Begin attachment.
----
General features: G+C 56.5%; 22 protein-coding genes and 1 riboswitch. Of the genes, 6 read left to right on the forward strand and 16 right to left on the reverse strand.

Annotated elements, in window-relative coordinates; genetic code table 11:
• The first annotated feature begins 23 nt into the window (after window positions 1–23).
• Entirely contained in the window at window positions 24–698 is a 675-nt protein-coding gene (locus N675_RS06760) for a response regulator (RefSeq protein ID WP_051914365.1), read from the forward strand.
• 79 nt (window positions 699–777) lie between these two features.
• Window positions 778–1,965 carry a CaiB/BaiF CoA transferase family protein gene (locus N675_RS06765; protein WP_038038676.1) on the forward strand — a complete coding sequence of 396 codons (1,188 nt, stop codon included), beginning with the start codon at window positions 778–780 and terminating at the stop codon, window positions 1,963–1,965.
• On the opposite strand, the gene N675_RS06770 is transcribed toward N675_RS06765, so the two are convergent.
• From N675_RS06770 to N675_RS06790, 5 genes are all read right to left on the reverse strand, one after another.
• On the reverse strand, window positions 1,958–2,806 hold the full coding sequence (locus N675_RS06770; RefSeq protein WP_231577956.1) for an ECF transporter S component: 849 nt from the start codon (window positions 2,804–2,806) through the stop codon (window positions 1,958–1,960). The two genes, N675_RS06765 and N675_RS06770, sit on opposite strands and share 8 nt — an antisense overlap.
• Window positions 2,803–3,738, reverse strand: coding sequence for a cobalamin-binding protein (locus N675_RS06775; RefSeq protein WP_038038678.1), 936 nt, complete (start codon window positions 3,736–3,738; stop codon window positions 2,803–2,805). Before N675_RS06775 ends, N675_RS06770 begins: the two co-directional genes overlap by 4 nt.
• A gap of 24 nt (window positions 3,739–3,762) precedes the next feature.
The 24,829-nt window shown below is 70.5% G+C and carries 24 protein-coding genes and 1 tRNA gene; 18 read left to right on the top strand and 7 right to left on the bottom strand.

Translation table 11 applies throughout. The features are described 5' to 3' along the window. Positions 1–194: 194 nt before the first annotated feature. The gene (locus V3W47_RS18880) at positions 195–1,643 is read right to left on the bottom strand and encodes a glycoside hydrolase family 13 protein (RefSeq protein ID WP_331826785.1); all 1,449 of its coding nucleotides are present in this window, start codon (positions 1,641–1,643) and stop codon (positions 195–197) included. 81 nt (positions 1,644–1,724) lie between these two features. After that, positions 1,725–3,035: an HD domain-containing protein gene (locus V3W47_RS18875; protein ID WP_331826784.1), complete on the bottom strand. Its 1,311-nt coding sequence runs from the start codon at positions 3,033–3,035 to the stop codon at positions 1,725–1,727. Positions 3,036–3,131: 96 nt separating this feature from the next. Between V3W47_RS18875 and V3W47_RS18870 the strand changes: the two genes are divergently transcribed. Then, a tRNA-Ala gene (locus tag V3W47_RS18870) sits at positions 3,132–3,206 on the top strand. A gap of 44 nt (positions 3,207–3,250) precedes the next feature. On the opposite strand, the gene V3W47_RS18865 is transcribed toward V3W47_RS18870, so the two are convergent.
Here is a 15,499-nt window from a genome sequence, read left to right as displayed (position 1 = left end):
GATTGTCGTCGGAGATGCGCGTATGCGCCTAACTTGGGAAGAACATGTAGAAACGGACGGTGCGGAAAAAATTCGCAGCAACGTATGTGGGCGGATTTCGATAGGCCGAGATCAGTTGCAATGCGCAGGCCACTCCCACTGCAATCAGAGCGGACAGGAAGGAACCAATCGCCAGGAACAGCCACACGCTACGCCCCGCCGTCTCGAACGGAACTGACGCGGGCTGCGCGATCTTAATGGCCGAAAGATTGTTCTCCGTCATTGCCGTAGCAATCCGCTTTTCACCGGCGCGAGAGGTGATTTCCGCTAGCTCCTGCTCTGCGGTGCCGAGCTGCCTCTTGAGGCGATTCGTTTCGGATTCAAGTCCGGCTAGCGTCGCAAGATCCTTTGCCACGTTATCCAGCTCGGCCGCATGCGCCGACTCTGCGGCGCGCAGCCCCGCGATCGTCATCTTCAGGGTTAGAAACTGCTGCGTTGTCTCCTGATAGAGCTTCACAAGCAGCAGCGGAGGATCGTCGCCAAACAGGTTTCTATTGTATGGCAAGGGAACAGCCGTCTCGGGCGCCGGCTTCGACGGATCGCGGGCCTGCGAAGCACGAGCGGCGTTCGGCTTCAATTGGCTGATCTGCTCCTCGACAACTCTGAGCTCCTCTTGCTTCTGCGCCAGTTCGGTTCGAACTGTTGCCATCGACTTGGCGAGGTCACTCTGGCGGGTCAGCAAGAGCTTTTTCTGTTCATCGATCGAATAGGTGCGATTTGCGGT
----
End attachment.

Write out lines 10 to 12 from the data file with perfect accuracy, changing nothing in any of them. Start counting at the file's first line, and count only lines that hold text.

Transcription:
• Window positions 2,803–3,738, reverse strand: coding sequence for a cobalamin-binding protein (locus N675_RS06775; RefSeq protein WP_038038678.1), 936 nt, complete (start codon window positions 3,736–3,738; stop codon window positions 2,803–2,805). Before N675_RS06775 ends, N675_RS06770 begins: the two co-directional genes overlap by 4 nt.
• A gap of 24 nt (window positions 3,739–3,762) precedes the next feature.
The 24,829-nt window shown below is 70.5% G+C and carries 24 protein-coding genes and 1 tRNA gene; 18 read left to right on the top strand and 7 right to left on the bottom strand.